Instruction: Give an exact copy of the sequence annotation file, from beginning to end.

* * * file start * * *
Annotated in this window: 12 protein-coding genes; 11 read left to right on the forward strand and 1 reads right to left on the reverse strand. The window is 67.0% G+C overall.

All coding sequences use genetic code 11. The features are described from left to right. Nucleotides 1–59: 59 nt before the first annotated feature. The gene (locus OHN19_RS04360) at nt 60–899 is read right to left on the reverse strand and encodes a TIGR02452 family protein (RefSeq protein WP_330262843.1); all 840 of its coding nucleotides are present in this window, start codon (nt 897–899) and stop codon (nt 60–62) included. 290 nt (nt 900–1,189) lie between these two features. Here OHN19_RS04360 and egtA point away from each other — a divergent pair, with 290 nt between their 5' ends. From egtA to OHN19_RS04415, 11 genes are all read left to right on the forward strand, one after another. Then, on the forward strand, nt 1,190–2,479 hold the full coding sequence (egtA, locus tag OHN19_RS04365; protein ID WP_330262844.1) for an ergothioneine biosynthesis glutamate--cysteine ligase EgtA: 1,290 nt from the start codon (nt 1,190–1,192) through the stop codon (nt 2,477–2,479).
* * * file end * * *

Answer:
Annotated in this window: 12 protein-coding genes; 11 read left to right on the forward strand and 1 reads right to left on the reverse strand. The window is 67.0% G+C overall.

All coding sequences use genetic code 11. The features are described from left to right. Nucleotides 1–59: 59 nt before the first annotated feature. The gene (locus OHN19_RS04360) at nt 60–899 is read right to left on the reverse strand and encodes a TIGR02452 family protein (RefSeq protein WP_330262843.1); all 840 of its coding nucleotides are present in this window, start codon (nt 897–899) and stop codon (nt 60–62) included. 290 nt (nt 900–1,189) lie between these two features. Here OHN19_RS04360 and egtA point away from each other — a divergent pair, with 290 nt between their 5' ends. From egtA to OHN19_RS04415, 11 genes are all read left to right on the forward strand, one after another. Then, on the forward strand, nt 1,190–2,479 hold the full coding sequence (egtA, locus tag OHN19_RS04365; protein ID WP_330262844.1) for an ergothioneine biosynthesis glutamate--cysteine ligase EgtA: 1,290 nt from the start codon (nt 1,190–1,192) through the stop codon (nt 2,477–2,479).